About June 2008
Does copyright have a future in the digital age? Or are new technologies steadily making it obsolete? As the copying of digital texts, audio, and video grows cheaper, the restrictions needed to enforce copyright grow more expensive and invasive. What are the implications of easy digital copying and storage for public policy? How can copyright be preserved in the digital age, and is it even worth preserving?
To discuss these issues, we’ve brought in Rasmus Fleischer, one of the co-founders of Piratbyrån, or “The Piracy Bureau.” Piratbyrån is a Swedish advocacy group opposed to invasive digital copyright laws. Although Piratbyrån does not engage in illegal activities, some of its members did help found The Pirate Bay, a BitTorrent tracker for downloading copyrighted material online. As such, both organizations have gained considerable notoriety.
In his lead essay, Fleischer discusses the proliferation of digital copying online – and the widening circle of laws designed to stop it. He questions whether these laws are enforceable without destroying the Internet’s openness and innovation, and whether technological fixes to impose traditional copyright will not end up destroying civil liberties. To comment on his essay, we’ve invited Timothy B. Lee, a Cato Institute adjunct scholar specializing in technology issues and civil liberties and a frequent contributor to Techdirt, Ars Technica, as well as the Wall Street Journal and the Los Angeles Times. We’ve also invited Professor Doug Lichtman, who teaches on law and technology at the University of California, Los Angeles, and who is co-author of Telecommunications Law and Policy, a textbook on the federal regulation of broadcast television, cable television, radio, telephony, and the Internet. Finally, we will also be hearing from Tom W. Bell, a law professor at Chapman University and author of the forthcoming book Intellectual Privilege: Copyright, Common Law, and the Common Good.
“How relevant is it to declare oneself to be ‘for’ or ‘against’ copyright? Neither the stabilization nor the abolition of the copyright system seems within reach. All we see is a seemingly endless assembly line of new extensions to the law being proposed and enacted,” writes Rasmus Fleischer in this month’s Cato Unbound lead essay. Meanwhile, digital copying technologies continue to grow exponentially in storage capacity, to the point where a handheld device may soon be able to carry all music ever recorded and released. This threatens to make a mockery of copyright law, and those who support the extensions of current regime are fighting back. “Every broken regulation brings a cry for at least one new regulation even more sweepingly worded than the last. Copyright law in the 21st century tends to be less concerned about concrete cases of infringement, and more about criminalizing entire technologies because of their potential uses,” writes Fleischer, who predicts “seriously chilling effects on innovation, as the legal status of new technologies will always be uncertain under ever more invasive rules.”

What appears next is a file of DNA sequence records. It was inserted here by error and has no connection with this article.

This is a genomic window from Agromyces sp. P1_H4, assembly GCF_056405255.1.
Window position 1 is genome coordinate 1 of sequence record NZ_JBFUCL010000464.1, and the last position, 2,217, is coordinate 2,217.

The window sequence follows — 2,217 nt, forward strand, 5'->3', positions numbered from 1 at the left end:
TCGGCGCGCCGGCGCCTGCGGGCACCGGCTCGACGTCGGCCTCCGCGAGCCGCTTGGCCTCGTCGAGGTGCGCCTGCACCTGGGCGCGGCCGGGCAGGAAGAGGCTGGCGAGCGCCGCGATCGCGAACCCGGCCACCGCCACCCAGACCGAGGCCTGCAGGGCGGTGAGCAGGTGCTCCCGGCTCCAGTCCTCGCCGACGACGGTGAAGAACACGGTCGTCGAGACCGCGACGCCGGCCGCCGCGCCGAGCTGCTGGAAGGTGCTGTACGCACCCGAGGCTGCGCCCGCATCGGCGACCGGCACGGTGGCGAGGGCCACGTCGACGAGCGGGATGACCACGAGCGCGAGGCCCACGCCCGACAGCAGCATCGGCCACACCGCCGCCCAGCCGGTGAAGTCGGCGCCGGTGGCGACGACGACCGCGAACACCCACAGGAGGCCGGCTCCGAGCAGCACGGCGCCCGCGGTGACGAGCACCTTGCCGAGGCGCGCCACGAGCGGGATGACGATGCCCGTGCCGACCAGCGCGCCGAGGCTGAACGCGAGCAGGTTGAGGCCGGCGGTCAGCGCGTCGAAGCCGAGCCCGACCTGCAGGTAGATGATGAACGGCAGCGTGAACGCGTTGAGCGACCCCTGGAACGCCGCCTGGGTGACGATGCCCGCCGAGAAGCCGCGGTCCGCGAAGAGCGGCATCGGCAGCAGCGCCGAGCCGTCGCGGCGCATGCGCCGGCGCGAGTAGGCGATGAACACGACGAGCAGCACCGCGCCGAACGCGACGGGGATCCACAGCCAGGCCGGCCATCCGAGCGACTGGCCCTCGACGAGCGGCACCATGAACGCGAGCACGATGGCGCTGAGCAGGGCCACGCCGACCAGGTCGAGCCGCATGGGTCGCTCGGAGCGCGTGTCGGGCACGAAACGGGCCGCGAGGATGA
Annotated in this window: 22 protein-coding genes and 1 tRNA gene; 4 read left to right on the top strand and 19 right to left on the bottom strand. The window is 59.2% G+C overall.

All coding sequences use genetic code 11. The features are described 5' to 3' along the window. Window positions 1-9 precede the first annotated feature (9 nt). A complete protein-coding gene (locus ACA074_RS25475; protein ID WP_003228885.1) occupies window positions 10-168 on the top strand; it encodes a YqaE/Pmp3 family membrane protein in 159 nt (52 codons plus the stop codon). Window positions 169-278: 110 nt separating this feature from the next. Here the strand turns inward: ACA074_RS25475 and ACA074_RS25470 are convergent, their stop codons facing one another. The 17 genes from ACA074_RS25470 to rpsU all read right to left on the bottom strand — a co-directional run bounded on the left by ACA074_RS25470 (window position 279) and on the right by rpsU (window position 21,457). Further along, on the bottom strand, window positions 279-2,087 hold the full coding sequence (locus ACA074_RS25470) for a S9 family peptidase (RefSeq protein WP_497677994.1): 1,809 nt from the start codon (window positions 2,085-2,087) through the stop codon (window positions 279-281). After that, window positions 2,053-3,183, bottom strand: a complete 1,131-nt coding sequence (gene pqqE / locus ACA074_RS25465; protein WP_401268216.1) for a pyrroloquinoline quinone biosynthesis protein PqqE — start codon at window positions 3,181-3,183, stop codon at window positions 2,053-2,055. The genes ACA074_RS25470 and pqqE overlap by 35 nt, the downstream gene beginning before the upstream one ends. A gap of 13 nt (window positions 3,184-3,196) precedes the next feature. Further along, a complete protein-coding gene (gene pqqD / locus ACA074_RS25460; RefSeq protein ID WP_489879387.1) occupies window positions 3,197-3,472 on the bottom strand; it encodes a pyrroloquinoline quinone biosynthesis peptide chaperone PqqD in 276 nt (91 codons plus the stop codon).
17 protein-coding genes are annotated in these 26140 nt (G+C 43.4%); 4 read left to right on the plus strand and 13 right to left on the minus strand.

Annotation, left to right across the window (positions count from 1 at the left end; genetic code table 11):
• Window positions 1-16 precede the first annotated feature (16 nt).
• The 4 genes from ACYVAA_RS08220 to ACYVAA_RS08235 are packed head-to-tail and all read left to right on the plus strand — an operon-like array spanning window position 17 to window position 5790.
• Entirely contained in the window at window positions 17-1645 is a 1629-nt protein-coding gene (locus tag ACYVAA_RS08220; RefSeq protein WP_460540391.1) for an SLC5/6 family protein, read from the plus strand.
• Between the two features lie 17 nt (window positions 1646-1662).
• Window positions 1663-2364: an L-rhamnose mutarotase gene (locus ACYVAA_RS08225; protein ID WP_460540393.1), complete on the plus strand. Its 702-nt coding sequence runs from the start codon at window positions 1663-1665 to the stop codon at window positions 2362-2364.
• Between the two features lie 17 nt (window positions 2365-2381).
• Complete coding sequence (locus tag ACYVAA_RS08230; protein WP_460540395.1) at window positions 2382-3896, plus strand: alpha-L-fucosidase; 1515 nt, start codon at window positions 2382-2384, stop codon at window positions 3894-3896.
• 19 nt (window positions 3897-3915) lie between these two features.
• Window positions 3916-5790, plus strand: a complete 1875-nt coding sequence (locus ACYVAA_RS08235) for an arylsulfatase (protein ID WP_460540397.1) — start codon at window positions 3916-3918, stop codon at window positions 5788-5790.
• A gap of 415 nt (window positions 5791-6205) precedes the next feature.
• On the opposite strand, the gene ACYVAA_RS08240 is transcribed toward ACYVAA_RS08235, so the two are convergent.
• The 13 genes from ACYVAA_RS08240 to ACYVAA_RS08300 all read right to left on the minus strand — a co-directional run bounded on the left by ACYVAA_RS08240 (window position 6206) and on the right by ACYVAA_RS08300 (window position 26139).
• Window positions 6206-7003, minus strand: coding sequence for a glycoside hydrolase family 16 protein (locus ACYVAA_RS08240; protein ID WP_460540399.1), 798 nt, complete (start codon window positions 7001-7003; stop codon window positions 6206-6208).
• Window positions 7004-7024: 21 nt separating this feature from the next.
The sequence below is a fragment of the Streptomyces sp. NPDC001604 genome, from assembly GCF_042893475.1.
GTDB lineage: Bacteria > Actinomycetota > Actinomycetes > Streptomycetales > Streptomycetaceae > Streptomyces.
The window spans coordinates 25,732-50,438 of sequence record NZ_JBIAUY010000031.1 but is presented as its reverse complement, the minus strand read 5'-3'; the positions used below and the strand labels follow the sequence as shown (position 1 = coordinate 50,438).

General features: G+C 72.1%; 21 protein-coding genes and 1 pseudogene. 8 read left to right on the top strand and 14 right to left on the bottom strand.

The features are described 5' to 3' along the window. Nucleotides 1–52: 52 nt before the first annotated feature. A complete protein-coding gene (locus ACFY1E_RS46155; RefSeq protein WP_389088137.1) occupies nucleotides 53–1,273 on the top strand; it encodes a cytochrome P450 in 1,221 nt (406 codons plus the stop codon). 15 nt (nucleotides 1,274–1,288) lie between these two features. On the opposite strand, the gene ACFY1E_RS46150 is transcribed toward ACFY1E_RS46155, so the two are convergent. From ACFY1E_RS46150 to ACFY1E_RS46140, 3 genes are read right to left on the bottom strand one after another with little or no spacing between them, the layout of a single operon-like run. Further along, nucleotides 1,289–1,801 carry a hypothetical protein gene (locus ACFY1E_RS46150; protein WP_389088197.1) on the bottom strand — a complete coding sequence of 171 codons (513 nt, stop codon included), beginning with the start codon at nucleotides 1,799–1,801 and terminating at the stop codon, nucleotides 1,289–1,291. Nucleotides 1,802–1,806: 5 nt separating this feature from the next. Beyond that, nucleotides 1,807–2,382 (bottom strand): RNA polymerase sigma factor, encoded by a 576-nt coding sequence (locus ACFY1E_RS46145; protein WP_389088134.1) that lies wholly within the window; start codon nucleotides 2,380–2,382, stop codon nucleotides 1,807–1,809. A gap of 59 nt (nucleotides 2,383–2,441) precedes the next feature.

It is often supposed that giving individuals more freedom to share copyrighted materials with one another will amount to the abolition of copyright. But this is far from true… The copyright policies of the last decade have been based on the idea that copyright is about controlling unauthorized copying. An alternative is to treat copyright as a limitation on commercial exploitation of creative works. Under this option, individuals could make any non-commercial use they liked of copyrighted works, including sharing them with strangers on the Internet, without fear of legal consequences. Copyright law would focus on commercial entities, who are both easier to regulate and better equipped to deal with copyright law’s complexities.
Copyright law and copyright policy are both in the midst of enormous change. That doesn’t mean copyright is dying. The technologies available to facilitate the creation and distribution of creative work have themselves undergone enormous change. Copyright law is of course following suit, but as it does, we must make certain that those in the creative professions can still survive.
Tom W. Bell raises a question: Copyright enforcement always has costs. How high are we willing to allow those costs to rise? How harsh, in other words, will we allow copyright law to become, as a counterweight to the ease with which people now can copy digital media? It is conceivable, he argues, that these costs might become too great, and that we will be forced to allow copyright to end, rather than bearing them.
Related at Cato
» Article: On Drawing Lines in Copyright Law by Adam D. Thierer